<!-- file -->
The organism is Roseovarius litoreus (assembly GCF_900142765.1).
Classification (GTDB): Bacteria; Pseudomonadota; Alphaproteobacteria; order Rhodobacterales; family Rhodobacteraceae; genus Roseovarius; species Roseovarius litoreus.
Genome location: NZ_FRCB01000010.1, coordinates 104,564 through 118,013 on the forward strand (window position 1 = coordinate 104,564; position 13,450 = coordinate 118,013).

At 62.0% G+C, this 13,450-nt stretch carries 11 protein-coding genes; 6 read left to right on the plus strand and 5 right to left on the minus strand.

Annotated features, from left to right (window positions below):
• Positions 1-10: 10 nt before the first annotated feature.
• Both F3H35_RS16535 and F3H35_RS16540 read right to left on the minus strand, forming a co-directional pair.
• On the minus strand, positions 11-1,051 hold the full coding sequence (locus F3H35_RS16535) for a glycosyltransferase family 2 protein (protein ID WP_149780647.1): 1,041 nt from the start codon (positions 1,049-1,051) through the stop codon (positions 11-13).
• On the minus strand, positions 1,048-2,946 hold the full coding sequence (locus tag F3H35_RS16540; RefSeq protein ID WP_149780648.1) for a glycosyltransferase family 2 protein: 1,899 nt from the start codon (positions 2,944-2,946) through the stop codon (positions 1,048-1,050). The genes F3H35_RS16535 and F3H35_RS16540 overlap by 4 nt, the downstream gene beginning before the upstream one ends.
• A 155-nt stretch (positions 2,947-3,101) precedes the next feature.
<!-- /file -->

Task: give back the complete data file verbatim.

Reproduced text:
The organism is Roseovarius litoreus (assembly GCF_900142765.1).
Classification (GTDB): Bacteria; Pseudomonadota; Alphaproteobacteria; order Rhodobacterales; family Rhodobacteraceae; genus Roseovarius; species Roseovarius litoreus.
Genome location: NZ_FRCB01000010.1, coordinates 104,564 through 118,013 on the forward strand (window position 1 = coordinate 104,564; position 13,450 = coordinate 118,013).

At 62.0% G+C, this 13,450-nt stretch carries 11 protein-coding genes; 6 read left to right on the plus strand and 5 right to left on the minus strand.

Annotated features, from left to right (window positions below):
• Positions 1-10: 10 nt before the first annotated feature.
• Both F3H35_RS16535 and F3H35_RS16540 read right to left on the minus strand, forming a co-directional pair.
• On the minus strand, positions 11-1,051 hold the full coding sequence (locus F3H35_RS16535) for a glycosyltransferase family 2 protein (protein ID WP_149780647.1): 1,041 nt from the start codon (positions 1,049-1,051) through the stop codon (positions 11-13).
• On the minus strand, positions 1,048-2,946 hold the full coding sequence (locus tag F3H35_RS16540; RefSeq protein ID WP_149780648.1) for a glycosyltransferase family 2 protein: 1,899 nt from the start codon (positions 2,944-2,946) through the stop codon (positions 1,048-1,050). The genes F3H35_RS16535 and F3H35_RS16540 overlap by 4 nt, the downstream gene beginning before the upstream one ends.
• A 155-nt stretch (positions 2,947-3,101) precedes the next feature.